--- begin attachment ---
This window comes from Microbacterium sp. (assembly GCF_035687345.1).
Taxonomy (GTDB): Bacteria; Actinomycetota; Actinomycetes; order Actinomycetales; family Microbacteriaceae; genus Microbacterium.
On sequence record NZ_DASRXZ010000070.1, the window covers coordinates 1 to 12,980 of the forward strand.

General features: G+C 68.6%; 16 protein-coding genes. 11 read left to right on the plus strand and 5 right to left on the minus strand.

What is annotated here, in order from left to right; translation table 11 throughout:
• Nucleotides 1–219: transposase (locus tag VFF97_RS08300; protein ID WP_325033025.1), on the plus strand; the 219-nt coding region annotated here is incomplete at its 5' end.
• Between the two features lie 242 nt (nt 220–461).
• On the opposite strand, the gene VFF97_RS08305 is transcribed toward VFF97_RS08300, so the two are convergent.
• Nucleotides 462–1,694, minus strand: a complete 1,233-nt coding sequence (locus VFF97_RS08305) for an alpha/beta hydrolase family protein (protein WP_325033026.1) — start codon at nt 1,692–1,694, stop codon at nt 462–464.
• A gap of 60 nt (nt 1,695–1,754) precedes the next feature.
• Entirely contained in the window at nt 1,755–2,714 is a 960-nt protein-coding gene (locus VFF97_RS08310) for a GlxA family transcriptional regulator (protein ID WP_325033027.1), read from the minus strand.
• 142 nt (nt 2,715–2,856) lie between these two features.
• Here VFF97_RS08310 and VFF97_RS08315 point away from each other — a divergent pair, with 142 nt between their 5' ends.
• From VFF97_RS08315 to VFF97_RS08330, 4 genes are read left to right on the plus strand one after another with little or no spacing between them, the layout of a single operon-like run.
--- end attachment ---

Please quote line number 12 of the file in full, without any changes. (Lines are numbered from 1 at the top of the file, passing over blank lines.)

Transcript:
• 142 nt (nt 2,715–2,856) lie between these two features.